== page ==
Create a backup or a bundle of your git repository
Materials and MethodsWe will use the
git bundleutility inside our local repository and also
git mergeto deploy our bundled repo.
git bundleturns a repository into a single file that retains the versioning information of the entire project.
Here are a list of options that are available:
git bundle create <name-of-the-bundle> <git-rev-list-args> git bundle verify <file> git bundle unbundle <file> [<refname>...]
Create a bundle
git bundle create ../myrepo.bundle master
Counting objects: 43, done. Delta compression using up to 2 threads. Compressing objects: 100% (39/39), done. Writing objects: 100% (43/43), 54.44 KiB | 0 bytes/s, done. Total 43 (delta 8), reused 0 (delta 0)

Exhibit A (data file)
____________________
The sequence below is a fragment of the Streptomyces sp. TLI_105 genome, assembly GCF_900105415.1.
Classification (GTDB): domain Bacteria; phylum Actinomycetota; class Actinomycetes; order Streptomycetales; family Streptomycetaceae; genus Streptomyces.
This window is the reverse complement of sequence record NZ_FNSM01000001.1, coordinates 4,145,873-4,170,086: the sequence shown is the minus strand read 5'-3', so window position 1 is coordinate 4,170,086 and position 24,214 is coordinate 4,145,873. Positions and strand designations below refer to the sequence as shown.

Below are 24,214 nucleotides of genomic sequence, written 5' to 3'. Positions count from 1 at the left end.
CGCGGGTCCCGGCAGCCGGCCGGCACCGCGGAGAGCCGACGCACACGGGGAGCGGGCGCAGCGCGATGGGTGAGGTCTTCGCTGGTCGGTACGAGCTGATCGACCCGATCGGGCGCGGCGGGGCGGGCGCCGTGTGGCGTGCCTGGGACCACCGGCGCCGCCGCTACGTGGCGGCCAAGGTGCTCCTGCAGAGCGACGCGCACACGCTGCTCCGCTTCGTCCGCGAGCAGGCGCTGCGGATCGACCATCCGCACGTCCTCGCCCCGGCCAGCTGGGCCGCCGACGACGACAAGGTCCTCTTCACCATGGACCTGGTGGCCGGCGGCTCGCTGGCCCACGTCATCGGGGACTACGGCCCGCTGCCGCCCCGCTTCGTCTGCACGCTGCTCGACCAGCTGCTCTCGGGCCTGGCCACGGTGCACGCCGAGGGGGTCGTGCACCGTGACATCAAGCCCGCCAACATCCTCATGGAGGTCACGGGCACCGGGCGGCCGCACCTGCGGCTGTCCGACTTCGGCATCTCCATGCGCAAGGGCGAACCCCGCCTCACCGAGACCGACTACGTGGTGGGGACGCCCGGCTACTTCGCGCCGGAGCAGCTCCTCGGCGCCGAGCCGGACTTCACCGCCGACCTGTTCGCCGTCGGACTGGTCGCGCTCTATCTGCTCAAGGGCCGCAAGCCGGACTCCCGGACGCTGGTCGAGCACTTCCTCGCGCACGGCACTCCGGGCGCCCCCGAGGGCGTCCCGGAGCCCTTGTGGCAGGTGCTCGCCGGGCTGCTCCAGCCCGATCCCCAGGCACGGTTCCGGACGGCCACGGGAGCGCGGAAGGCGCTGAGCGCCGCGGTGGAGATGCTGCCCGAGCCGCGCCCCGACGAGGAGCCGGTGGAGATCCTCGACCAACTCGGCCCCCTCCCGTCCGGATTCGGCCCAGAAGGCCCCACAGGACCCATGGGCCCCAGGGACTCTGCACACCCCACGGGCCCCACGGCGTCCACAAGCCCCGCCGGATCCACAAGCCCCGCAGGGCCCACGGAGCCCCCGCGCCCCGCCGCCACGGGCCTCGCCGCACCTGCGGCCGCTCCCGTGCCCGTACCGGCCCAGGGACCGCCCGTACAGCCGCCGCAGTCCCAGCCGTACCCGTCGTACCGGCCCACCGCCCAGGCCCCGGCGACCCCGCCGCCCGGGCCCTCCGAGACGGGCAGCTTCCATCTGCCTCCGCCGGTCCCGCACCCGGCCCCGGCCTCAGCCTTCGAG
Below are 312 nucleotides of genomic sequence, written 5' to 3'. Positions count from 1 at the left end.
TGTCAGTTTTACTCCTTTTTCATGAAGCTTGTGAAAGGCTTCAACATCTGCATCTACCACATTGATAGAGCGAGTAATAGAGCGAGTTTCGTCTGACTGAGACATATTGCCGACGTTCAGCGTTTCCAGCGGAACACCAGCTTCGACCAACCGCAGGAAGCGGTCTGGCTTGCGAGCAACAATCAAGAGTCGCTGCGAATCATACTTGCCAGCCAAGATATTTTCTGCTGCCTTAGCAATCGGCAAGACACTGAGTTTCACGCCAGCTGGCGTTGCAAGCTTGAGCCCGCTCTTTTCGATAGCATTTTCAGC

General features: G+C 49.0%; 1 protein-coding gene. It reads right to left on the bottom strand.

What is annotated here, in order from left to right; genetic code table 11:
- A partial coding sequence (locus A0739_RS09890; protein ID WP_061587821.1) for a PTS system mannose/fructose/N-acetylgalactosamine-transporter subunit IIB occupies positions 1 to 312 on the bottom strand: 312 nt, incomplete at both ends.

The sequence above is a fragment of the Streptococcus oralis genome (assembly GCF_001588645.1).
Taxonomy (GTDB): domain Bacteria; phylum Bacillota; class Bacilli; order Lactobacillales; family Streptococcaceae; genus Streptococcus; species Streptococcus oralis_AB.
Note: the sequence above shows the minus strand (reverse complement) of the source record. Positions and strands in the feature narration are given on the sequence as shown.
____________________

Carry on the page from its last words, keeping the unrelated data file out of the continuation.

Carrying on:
myrepo.bundle. When we created the file It was like we where just pushing our master branch to a remote, except it’s contained in a file instead of a remote repository.
Verify the bundleBefore we move our bundle its a good idea to verify its content and check that the bundle file is valid and relevant to the current repository.
While you are inside a repo run:
git bundle verify ../myrepo.bundle
The bundle contains this ref: 230b04bdd3367b2db73 refs/heads/master The bundle records a complete history. ../myrepo.bundle is okay
Deploy the bundle
/home/userand you have created a folder
newrepoand initialized a git repository inside it. Here is a generic procedure:
mkdir newrepo cd newrepo git init git bundle unbundle ../myrepo.bundle
HEADof you repo
myrepo.bubdlefile with the one that you initialized inside the
git merge f7243b